Further Activism for Aussies: outcomes and new scripts

Some friends of No Award have been using our scripts from last week, so today we’re having a look at some more scripts, and also some of the reactions we’re receiving. This is to allow you to prepare for the possibility that, as much as we advise you to be polite to staffers, a staffer might be rude to you. This way, you can engage in self-care before and after making stressful phone calls and receiving rude emails.

Someone on Twitter used our scripts to call their QLD senators, and had an interesting response — of all the people they spoke to, it was only the One Nation staffers who asked him to follow up by email. Is that good? Bad? We just don’t know yet!

A friend of No Award lives in the electorate of Wentworth, coincidentally the electorate represented by Old Moneybags Mal! How CONVENIENT. They sent the Prime Minister an email last week, as follow up to a phone call they made to the PM’s office. The phone call was unpleasant.
Dear Mr Turnbull,

At around TIME today (DATE) I called your office regarding the pregnant woman on Nauru. My script for this call is copied below. I am also writing to point out the completely unacceptable way I was treated by the woman who took my call. She interrupted me three times, and it was only when I pointed out that I live in Wentworth that she allowed me to finish speaking. As a constituent of Wentworth, I expect to have my voice heard and taken into account, even if matters are “already at hand”, not dismissed, interrupted and finally told “off you go” as ‘permission’ to speak. I was further informed that my message would not be passed on or responded to, even though I specifically requested this, and told to request it in writing. Please consider this repetition of my message, below, as in writing. I would appreciate a response by email.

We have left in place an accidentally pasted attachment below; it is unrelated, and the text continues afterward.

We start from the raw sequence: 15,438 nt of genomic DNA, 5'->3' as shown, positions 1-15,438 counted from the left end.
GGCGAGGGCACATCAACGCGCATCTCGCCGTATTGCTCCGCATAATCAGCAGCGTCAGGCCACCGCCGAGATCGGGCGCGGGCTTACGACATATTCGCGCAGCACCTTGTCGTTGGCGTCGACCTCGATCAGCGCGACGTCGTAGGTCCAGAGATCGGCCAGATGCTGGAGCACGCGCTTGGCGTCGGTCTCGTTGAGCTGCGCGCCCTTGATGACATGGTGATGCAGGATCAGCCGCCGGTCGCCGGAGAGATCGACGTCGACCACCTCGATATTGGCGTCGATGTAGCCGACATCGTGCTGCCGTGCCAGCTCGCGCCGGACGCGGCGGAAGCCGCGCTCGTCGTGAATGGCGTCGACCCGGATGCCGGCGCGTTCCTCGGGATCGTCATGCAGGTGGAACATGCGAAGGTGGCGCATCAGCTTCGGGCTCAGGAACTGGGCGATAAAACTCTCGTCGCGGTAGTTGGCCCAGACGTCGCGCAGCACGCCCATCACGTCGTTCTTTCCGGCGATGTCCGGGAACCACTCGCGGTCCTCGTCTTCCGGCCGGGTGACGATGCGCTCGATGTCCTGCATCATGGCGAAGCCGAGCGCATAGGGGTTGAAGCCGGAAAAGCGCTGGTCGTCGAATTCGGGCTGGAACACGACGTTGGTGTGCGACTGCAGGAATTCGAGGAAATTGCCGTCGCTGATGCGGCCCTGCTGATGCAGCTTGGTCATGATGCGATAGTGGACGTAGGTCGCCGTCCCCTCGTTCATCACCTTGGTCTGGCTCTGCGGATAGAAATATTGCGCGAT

“My name is [] and I am a constituent of Wentworth, living in []. I am calling to request immediate action to help the pregnant woman in Nauru who is suffering from pre-clampsia, to remove her from Nauru to Australia and to make sure she has excellent emergency medical care to improve her chances of living, and to improve the chances of her unborn child surviving also. When I was pregnant with my first child, I had mild pre-eclampsia and was hospitalised, monitored and ultimately given medical interventions that this woman, whose condition is far more perilous, should also receive. I would appreciate a response. My number is []. Thank you.”

What a surprise that someone working for the Prime Minister might be awfully unpleasant on the phone!

In these situations, remember to stay firm and polite. Make sure your view/opinion is recorded. Remember to follow up with an email just so it’s in writing. If you vent about it on twitter (and you should if you can deal with it), remember it might blow up a little, so prepare for the self-care you require around that.

Here’s a good outcome:

This week’s action items

Keep up to date on #Blockthebill.

There’s protests and rallies this weekend around Australia.

In addition to calling crossbench senators, consider calling your MPs about our refugee policy as a whole.

Possible script:

“Good morning, my name is Pangolin A. Porcupine, and I live in the electorate of Cephalopodia. In light of the prime minister’s exchange with President Trump last week, I’d like to offer my support for an end to offshore processing of asylum seekers. This would be both more humane and more economically viable, and would be beneficial to the Australian community and to our international reputation.”

And if you’re in Victoria, maybe think about calling your state MP and telling them that you would like to see ownership of Melbourne’s public transport return to the state.  This one’s relatively low stakes — no human rights are being violated, except maybe  [just pretend we made a tasteless joke about the City Loop here!].

Here’s a sample script:

“Hi, my name is Jane Trainspotter, and I live in [Electorate]. I’ve read that the contracts for Melbourne’s trains and trams are up for consideration, and I’d like to recommend that the state government retake control of public transport. I think that privatisation has been bad for the services and infrastructure, and that we as Victorians should be managing public transport ourselves, not outsourcing it to foreign contractors.”

Finally, No Award is thinking about hosting a letter-writing session. It’d have physical and online components (ie, we’d both be in the physical session but one of us would be tweeting tips and things at the same time), and would be held in Melbourne. If you’d be interested in attending, either online or in person, please register your interest with us via comment or twitter or facebook!